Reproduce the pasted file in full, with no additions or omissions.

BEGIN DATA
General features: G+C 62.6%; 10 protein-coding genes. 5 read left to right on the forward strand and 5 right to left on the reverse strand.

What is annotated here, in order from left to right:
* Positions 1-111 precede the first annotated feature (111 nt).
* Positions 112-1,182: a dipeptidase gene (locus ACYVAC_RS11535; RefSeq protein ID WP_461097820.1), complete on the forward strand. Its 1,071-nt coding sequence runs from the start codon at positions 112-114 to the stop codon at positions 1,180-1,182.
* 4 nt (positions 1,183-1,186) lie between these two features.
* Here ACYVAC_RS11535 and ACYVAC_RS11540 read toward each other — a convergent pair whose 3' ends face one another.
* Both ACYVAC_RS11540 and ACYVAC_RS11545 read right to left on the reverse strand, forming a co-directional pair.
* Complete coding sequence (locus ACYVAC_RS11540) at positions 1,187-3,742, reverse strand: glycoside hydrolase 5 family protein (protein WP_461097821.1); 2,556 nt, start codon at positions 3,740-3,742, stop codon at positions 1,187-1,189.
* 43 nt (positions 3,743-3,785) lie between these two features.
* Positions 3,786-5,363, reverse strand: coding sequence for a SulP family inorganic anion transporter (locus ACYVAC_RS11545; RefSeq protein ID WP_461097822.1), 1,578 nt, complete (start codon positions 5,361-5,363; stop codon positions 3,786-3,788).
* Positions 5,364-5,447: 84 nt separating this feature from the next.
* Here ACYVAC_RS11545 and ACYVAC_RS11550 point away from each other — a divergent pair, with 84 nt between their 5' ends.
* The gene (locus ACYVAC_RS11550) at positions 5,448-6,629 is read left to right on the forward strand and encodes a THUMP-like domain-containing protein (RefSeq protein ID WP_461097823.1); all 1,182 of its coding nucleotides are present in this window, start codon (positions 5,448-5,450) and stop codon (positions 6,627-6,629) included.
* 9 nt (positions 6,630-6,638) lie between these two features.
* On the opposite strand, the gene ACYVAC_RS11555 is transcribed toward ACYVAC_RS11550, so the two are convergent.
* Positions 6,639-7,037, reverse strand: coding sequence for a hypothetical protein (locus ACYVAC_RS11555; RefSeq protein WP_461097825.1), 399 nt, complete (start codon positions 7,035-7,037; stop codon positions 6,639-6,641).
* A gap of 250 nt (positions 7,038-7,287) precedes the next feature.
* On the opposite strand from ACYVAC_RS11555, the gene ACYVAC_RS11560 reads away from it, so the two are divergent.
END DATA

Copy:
General features: G+C 62.6%; 10 protein-coding genes. 5 read left to right on the forward strand and 5 right to left on the reverse strand.

What is annotated here, in order from left to right:
* Positions 1-111 precede the first annotated feature (111 nt).
* Positions 112-1,182: a dipeptidase gene (locus ACYVAC_RS11535; RefSeq protein ID WP_461097820.1), complete on the forward strand. Its 1,071-nt coding sequence runs from the start codon at positions 112-114 to the stop codon at positions 1,180-1,182.
* 4 nt (positions 1,183-1,186) lie between these two features.
* Here ACYVAC_RS11535 and ACYVAC_RS11540 read toward each other — a convergent pair whose 3' ends face one another.
* Both ACYVAC_RS11540 and ACYVAC_RS11545 read right to left on the reverse strand, forming a co-directional pair.
* Complete coding sequence (locus ACYVAC_RS11540) at positions 1,187-3,742, reverse strand: glycoside hydrolase 5 family protein (protein WP_461097821.1); 2,556 nt, start codon at positions 3,740-3,742, stop codon at positions 1,187-1,189.
* 43 nt (positions 3,743-3,785) lie between these two features.
* Positions 3,786-5,363, reverse strand: coding sequence for a SulP family inorganic anion transporter (locus ACYVAC_RS11545; RefSeq protein ID WP_461097822.1), 1,578 nt, complete (start codon positions 5,361-5,363; stop codon positions 3,786-3,788).
* Positions 5,364-5,447: 84 nt separating this feature from the next.
* Here ACYVAC_RS11545 and ACYVAC_RS11550 point away from each other — a divergent pair, with 84 nt between their 5' ends.
* The gene (locus ACYVAC_RS11550) at positions 5,448-6,629 is read left to right on the forward strand and encodes a THUMP-like domain-containing protein (RefSeq protein ID WP_461097823.1); all 1,182 of its coding nucleotides are present in this window, start codon (positions 5,448-5,450) and stop codon (positions 6,627-6,629) included.
* 9 nt (positions 6,630-6,638) lie between these two features.
* On the opposite strand, the gene ACYVAC_RS11555 is transcribed toward ACYVAC_RS11550, so the two are convergent.
* Positions 6,639-7,037, reverse strand: coding sequence for a hypothetical protein (locus ACYVAC_RS11555; RefSeq protein WP_461097825.1), 399 nt, complete (start codon positions 7,035-7,037; stop codon positions 6,639-6,641).
* A gap of 250 nt (positions 7,038-7,287) precedes the next feature.
* On the opposite strand from ACYVAC_RS11555, the gene ACYVAC_RS11560 reads away from it, so the two are divergent.